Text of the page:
There’s an English expression that says: “There is no such thing as a free lunch”–the idea that if you receive something free, it really isn’t free because somewhere, somehow, sometime, you will have to pay or repay. The theory that nothing is ever really free has subtly infiltrated Christian thinking to the extent that many try to be deserving of God’s salvation through obedience to His will.
Legalism in the Christian vocabulary describes the attitude of those who believe that their obedience to God will somehow cause Him to justify them in His sight. Of course, although God’s grace does not negate His expectation of obedience, salvation is based solely on this grace and nothing else, certainly nothing else that we could do.
What do the following texts reveal about the misunderstanding of salvation so prevalent in the minds of many? In what ways can we, ourselves, get caught up in that same kind of thinking? Why is it so easy, in fact, to do so?
A legalistic religion causes the individual to focus upon personal performance (and often on the performance of others) rather than on the gospel commission. Legalistic attitudes can lead to pride and arrogance on the part of those who are so blind that they actually deem themselves holy enough to be saved. Or, just as bad, legalistic attitudes can lead to discouragement and despair for those who realize just how far they are from the divine standard. Either way, it’s a trap that needs to be avoided, especially by a church such as ours where obedience to law is so central to our understanding of what the gospel is all about.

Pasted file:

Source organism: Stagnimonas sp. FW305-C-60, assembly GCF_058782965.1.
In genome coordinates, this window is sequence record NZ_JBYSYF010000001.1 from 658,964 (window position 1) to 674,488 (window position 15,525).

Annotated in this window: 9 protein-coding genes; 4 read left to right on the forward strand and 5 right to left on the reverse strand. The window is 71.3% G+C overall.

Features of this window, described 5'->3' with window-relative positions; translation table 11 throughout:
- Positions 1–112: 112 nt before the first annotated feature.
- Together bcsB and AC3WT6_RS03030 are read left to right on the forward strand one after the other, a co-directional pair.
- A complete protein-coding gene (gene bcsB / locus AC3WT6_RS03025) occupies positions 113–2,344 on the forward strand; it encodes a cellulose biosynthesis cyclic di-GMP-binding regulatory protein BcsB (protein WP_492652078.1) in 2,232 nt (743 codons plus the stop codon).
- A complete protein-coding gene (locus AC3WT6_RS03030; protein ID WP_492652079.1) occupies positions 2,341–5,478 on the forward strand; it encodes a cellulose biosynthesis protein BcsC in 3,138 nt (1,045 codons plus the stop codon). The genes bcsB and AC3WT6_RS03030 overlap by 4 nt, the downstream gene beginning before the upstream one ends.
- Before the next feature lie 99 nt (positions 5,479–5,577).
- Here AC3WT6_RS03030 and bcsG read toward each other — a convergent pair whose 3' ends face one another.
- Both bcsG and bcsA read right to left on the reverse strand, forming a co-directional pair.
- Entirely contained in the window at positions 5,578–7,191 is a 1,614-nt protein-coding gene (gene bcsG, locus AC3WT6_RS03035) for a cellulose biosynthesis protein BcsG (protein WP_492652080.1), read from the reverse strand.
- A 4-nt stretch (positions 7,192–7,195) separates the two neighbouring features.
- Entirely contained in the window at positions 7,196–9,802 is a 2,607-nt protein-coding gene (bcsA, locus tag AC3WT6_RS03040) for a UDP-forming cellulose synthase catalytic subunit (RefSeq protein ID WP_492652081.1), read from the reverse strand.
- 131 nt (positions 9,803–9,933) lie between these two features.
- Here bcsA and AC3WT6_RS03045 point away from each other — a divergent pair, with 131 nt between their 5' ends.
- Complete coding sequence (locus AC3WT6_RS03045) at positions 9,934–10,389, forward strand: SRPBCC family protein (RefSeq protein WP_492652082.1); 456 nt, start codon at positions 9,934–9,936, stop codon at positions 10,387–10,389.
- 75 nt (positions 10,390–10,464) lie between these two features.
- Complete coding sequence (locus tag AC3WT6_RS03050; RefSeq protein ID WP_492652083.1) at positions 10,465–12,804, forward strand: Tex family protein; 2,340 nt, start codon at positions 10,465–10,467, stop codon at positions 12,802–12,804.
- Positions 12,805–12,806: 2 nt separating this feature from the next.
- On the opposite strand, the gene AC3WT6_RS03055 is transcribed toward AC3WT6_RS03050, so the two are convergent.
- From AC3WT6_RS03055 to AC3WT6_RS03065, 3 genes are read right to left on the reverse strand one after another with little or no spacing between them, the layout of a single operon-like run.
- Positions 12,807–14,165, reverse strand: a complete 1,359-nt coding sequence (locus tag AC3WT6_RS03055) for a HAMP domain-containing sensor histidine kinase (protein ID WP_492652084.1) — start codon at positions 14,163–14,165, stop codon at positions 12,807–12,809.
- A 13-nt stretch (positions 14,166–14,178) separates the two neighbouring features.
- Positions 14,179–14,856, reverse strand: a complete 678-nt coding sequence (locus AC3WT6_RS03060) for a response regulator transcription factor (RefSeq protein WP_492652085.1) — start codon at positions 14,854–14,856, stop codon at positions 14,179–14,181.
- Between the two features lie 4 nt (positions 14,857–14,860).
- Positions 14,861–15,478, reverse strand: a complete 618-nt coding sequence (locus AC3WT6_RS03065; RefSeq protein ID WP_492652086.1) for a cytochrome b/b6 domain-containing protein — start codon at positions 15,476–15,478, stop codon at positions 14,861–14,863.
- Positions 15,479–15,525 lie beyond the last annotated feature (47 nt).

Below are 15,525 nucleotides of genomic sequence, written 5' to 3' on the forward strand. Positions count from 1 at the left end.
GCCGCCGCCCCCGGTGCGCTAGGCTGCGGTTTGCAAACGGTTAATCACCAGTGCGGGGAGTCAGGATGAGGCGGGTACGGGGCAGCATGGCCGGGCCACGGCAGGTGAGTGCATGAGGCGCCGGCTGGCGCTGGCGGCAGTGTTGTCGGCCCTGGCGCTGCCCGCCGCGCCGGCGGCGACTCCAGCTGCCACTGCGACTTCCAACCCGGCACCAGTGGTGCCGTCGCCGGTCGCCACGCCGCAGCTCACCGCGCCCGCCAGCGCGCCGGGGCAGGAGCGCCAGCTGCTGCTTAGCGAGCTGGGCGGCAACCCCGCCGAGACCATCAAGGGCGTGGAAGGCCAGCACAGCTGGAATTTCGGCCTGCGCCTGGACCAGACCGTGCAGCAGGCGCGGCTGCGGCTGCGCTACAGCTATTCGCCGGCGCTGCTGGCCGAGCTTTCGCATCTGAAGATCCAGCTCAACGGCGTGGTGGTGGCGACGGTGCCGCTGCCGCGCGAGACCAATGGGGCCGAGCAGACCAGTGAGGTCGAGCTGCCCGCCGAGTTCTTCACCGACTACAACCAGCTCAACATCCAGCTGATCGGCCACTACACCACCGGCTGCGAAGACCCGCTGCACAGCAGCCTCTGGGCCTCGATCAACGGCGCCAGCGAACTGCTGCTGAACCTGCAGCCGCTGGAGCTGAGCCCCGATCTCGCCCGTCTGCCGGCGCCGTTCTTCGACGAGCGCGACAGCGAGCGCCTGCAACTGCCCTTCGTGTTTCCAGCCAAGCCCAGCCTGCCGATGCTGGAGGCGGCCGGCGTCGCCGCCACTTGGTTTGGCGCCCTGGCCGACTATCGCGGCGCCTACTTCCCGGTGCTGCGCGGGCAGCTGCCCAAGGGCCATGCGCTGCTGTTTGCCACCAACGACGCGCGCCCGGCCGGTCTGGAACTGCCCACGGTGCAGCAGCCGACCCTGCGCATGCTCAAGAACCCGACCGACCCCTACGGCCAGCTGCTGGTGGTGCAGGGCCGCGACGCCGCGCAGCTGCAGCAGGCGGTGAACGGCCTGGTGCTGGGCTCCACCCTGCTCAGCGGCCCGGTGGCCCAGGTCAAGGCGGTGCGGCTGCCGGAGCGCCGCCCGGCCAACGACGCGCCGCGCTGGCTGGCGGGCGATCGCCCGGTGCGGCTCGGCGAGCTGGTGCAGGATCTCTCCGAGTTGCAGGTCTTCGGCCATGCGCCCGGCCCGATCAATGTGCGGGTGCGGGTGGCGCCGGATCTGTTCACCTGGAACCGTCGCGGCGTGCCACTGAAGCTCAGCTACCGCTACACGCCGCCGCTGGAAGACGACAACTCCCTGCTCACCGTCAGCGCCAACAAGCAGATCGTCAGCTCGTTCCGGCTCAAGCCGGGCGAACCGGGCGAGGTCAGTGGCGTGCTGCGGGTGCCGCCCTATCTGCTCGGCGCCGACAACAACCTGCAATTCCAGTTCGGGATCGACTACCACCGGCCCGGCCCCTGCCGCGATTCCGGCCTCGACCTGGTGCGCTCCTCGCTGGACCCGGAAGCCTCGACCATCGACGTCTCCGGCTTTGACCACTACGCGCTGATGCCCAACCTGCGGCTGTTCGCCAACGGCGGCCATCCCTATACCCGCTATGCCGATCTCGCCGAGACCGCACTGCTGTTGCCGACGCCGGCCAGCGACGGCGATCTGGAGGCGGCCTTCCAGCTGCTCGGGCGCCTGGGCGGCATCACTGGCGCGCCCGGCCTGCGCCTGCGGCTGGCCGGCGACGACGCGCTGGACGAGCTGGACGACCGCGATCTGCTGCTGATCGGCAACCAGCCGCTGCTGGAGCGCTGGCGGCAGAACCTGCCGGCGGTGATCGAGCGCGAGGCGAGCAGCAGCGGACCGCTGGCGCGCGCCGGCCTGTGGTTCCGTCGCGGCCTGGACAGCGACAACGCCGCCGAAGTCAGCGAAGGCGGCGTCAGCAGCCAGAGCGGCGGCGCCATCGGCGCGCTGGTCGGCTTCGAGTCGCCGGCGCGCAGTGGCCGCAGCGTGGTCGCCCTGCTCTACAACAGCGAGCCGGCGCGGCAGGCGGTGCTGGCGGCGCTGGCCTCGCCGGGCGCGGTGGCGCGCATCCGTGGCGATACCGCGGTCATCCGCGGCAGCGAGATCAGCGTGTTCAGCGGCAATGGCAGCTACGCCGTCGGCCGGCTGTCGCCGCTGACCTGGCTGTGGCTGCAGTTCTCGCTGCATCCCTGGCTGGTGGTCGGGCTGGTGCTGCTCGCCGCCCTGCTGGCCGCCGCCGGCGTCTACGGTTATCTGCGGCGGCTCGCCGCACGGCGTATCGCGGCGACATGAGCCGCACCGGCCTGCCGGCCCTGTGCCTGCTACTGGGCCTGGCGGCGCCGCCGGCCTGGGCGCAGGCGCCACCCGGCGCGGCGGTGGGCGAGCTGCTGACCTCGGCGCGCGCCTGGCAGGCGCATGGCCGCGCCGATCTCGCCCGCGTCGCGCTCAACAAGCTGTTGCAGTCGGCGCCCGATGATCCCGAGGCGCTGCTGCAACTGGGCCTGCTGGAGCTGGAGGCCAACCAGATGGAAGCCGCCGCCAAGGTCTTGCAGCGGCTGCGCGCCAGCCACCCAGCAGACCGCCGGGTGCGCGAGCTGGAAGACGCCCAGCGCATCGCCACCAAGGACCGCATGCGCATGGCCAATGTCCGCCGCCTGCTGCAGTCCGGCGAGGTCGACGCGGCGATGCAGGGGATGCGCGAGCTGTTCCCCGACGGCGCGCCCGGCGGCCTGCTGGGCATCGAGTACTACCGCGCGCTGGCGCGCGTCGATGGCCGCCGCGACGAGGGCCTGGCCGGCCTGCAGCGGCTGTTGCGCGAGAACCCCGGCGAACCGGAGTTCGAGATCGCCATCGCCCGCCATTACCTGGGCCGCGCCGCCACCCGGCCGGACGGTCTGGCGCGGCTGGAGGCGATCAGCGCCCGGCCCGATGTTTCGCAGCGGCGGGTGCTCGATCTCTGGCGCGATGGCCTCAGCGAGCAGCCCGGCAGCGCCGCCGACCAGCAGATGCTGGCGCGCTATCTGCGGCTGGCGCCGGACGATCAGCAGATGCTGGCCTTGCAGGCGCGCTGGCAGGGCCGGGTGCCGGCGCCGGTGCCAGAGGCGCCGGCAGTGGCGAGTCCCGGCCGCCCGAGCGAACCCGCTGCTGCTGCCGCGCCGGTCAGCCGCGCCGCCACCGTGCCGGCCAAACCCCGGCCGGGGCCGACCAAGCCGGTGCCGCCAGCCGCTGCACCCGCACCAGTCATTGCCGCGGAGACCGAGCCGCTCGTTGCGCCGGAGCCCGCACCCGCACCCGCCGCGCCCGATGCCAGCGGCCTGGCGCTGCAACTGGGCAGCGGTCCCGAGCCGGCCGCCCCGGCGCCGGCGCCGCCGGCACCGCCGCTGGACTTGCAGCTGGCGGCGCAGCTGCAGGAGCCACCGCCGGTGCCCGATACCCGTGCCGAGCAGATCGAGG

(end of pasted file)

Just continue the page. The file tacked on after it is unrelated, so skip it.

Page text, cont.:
Read John 6:28-29. How does Jesus reveal the truth of salvation by faith in these verses? What, though, does it mean to believe in “him whom he hath sent?” How should that belief be manifested in our lives? How well do you manifest that belief, especially when no one is looking?